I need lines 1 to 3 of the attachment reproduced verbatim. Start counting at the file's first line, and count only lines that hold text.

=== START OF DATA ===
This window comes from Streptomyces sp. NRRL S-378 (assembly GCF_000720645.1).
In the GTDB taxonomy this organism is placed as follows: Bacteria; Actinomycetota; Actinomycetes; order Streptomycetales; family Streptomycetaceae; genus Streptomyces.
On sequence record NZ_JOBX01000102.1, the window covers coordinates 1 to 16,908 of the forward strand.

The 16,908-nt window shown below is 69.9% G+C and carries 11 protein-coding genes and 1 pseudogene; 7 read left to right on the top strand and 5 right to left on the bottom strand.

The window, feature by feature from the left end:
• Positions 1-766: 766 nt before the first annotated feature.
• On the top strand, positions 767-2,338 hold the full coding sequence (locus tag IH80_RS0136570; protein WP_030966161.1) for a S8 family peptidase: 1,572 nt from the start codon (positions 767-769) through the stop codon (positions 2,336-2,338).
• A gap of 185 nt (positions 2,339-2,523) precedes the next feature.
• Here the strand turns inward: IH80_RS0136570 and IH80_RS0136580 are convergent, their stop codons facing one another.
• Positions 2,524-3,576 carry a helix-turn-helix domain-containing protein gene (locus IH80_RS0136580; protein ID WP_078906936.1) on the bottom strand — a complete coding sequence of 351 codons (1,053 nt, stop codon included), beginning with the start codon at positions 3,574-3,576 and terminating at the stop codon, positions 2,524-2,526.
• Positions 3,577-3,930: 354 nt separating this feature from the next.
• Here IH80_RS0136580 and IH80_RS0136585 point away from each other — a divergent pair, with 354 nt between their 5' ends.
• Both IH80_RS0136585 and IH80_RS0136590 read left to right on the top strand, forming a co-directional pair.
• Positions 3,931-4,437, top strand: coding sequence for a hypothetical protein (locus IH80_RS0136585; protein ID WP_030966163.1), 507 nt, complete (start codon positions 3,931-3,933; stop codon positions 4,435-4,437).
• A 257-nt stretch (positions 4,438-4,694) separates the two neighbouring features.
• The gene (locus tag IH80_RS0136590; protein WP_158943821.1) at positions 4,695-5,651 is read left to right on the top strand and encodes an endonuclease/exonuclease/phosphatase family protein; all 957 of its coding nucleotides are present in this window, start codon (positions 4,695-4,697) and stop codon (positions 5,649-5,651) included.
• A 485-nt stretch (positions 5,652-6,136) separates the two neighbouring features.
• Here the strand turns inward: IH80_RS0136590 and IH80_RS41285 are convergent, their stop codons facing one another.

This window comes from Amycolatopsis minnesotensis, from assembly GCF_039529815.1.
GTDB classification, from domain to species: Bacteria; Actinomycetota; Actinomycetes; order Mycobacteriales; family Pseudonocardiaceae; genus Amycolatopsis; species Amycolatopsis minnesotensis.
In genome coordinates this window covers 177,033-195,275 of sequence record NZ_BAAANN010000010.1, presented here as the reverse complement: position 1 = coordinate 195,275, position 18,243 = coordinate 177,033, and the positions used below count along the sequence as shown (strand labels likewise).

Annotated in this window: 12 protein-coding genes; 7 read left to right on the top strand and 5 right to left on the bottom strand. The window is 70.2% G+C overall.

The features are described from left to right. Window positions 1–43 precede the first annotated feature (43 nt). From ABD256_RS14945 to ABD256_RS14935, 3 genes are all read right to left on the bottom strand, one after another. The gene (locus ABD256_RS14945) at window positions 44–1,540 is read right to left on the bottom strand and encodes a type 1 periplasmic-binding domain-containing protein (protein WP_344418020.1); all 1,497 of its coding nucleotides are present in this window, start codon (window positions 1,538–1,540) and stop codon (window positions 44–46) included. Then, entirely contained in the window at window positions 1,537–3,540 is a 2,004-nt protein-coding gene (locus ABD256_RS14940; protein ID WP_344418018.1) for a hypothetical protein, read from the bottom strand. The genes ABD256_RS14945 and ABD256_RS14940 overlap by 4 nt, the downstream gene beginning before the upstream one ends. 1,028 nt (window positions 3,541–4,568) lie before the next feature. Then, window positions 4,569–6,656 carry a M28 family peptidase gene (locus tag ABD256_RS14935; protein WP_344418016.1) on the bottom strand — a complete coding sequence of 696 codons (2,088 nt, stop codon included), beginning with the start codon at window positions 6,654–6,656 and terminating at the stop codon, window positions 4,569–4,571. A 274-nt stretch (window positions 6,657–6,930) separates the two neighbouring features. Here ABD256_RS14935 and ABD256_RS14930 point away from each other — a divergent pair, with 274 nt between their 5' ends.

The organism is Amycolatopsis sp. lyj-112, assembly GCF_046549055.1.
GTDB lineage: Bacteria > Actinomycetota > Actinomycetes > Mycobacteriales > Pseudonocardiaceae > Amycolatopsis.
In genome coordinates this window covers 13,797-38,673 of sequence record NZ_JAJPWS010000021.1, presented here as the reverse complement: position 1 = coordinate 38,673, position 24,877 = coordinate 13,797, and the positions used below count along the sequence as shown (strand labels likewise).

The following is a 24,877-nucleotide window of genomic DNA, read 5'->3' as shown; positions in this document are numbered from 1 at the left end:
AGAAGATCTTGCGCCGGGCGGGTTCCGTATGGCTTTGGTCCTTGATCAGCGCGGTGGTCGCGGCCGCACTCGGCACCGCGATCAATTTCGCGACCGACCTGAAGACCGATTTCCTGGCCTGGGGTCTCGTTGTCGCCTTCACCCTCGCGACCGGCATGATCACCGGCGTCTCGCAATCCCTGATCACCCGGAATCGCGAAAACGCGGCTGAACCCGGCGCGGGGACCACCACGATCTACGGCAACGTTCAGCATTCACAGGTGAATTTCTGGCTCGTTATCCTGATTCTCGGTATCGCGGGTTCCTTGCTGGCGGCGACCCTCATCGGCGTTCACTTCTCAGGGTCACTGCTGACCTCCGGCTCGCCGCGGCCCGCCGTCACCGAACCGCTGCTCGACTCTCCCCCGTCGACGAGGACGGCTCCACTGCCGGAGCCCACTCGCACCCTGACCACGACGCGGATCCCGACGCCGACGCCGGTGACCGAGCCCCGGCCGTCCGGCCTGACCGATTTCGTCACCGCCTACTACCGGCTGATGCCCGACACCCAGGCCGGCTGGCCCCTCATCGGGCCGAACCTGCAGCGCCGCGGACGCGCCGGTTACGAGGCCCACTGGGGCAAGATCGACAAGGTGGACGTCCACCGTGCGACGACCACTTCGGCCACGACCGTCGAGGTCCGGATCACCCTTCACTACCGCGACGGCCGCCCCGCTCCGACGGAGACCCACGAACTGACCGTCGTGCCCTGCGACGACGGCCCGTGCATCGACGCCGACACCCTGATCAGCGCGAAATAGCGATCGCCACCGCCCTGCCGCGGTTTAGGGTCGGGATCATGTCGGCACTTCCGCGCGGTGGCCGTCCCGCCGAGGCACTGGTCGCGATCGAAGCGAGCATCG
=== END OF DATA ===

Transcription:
This window comes from Streptomyces sp. NRRL S-378 (assembly GCF_000720645.1).
In the GTDB taxonomy this organism is placed as follows: Bacteria; Actinomycetota; Actinomycetes; order Streptomycetales; family Streptomycetaceae; genus Streptomyces.
On sequence record NZ_JOBX01000102.1, the window covers coordinates 1 to 16,908 of the forward strand.